We believe that every student attending MHS—and after they graduate—is prepared to learn, earn, and serve. This means that the same emphasis on learning content and skills, preparing for a future career, and understanding the importance of service to the community extends throughout our traditional academic courses and our career and technical education program. For decades, the emphasis varied depending on which “track” (academic or vocational) a student was assigned. Full disclosure: offering 21 career pathways, 11 AP courses, and all three IB programmes (Middle Years Programme, Career-related Programme, and Diploma Programme) to 2,600 students is exceptionally complex.
Our young people are absolutely worth the effort. We have students who earn a full IB diploma, who are also enrolled in our Air Force JROTC program, who letter in a varsity sport, and who qualify for a state Fine Arts Diploma Seal. We don’t have students locking strictly into a career or college or service track at MHS because we encourage them to develop a range of interests and passions. After all, how many times does a student change their major in college? How many times will an adult change their career? If high school is going to prepare our students to learn, earn, and serve over a lifetime, schooling must act as a catalyst for self-awareness and provide safe places to grow and explore.
48 out of 52 Weeks a Year
I admit that we could not accomplish all our work during the traditional school year. Our school performance data, including years of graduation rates below the state average, clearly showed that 178 school days during traditional school hours simply did not enable all students to graduate with a high school diploma. Knowing that, we built 48 weeks of academic programming and services (250 school days) to meet the needs of our community and increase the graduation rate. Simply adding days to the academic calendar would not be enough, so we also did the following:
- We got the support of the superintendent and school board to build successful programs and pay high-quality staff.
- We paid extra salaries to staff who had proven they were effective at supporting students and building relationships with them.
- We maximized our existing virtual learning platform so that students and teachers did not need to learn another new program.
- We used every break, except for winter break, for targeted tutoring and credit recovery called “intercession.”
- We offered free after-school tutoring four days a week that included a snack and a bus ride home.
- We included Saturday school throughout the school year to provide tutoring and credit recovery.
- We expanded summer school from four to six weeks.
- We offered a rising ninth-grade summer school program called EXCELerate Academy to “at-potential” students to earn credit in math and personal fitness. Our teachers, in our school building, taught this unique program so we could establish relationships before these students officially started their first day at MHS.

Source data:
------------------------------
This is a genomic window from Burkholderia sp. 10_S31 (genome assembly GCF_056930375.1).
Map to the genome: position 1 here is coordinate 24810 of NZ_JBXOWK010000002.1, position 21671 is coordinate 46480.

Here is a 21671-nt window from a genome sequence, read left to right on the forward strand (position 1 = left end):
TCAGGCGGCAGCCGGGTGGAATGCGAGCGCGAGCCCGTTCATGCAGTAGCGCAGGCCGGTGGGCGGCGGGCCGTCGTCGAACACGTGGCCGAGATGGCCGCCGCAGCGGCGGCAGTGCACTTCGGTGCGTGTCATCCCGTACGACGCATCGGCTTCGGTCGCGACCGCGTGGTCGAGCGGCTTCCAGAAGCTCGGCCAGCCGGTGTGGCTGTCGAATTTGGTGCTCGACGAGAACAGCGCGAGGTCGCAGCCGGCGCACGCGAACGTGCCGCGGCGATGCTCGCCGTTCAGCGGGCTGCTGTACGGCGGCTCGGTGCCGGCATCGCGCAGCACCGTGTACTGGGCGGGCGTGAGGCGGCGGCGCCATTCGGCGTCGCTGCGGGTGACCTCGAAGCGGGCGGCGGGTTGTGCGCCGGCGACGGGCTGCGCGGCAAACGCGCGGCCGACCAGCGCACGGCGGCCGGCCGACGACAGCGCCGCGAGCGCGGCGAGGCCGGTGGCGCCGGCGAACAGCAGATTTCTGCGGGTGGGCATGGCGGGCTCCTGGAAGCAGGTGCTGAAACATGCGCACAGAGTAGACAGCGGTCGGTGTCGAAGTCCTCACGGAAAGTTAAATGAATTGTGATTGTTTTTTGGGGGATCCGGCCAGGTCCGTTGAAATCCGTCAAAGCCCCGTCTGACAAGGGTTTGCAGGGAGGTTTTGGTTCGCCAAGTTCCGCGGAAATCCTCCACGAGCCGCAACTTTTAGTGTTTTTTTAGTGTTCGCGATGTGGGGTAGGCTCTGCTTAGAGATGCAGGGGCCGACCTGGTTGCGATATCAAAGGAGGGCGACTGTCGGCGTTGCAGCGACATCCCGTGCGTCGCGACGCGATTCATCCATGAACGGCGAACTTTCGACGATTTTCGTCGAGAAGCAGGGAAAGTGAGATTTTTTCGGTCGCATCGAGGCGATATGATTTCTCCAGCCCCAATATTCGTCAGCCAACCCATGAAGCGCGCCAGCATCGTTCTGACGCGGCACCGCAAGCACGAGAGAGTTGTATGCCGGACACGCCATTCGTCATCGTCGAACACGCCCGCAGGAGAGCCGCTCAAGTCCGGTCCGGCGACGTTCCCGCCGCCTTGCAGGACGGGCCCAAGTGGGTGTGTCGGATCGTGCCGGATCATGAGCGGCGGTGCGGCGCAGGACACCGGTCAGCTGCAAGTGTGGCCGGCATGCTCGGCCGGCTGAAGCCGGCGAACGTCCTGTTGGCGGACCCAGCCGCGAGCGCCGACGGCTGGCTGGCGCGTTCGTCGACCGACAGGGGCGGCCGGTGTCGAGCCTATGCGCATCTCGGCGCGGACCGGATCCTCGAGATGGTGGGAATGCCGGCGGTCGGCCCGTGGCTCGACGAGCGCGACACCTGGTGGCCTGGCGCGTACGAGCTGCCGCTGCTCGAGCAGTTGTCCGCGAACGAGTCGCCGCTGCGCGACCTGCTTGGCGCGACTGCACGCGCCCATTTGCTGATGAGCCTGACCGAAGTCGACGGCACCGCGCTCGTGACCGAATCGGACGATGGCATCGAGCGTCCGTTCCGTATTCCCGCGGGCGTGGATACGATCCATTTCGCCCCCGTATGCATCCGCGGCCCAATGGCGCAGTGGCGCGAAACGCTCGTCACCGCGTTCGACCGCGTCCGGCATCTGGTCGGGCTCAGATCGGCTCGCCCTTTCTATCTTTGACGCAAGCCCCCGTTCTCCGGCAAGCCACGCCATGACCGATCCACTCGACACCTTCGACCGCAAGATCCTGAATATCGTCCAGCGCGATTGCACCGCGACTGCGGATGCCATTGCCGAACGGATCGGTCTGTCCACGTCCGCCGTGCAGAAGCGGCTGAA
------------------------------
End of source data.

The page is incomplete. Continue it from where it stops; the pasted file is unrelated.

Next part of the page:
- We established Marietta Evening School Hours (MESH) to address the “labor or learning” challenge facing our students.
- We developed Operation Graduation by working with each feeder school and the community to develop relationships and welcome students to our school district as early as the preschool years. This approach included visiting every preschool classroom and fifth-grade classroom, as well as meaningfully on-boarding rising ninth graders throughout their eighth-grade year.
Labor Over Learning
The need for our students to hold paying jobs was a major obstacle to on-time graduation that was present for years but accelerated during the pandemic. MHS had a significant number of students who did not attend school for months—or even years—because they had to work to support themselves or their family. After extensive conversations with students, the need to work and/or take care of a family member was the main reason they could not attend school during the day. Therefore, our solution was building a night school program.
In February 2021, we launched MESH. We hired our most effective daytime teachers and offered students a path to graduation that gave them the ability to simultaneously earn a living or take care of a family member. Students in the program are provided a meal each night and transportation if needed. This year I hired back a beloved counselor part-time to provide social and emotional support to complement the outstanding academic work our teachers provide.
Our Journey Continues
By no means do I think we have arrived, nor can we take our foot off the gas pedal until we see 100% of our students graduate. However, I do believe, with my whole heart, that if you pair amazing educators, counselors, administrators, and support staff with well-designed programs that intentionally target obstacles to access, equity, and opportunity, students will finish what they started and walk across the graduation stage. Schools also need a superintendent and school board that empower the principal and staff to meet challenges with the necessary support and resources. At MHS, we have been able to thrive because we have each of these key ingredients, and we plan to keep moving forward so all our students can succeed.
Keith L. Ball is the principal and IB head of school at Marietta High School in Marietta, GA. He is also the 2021 Georgia Principal of the Year and a 2022 NASSP National Principal of the Year finalist.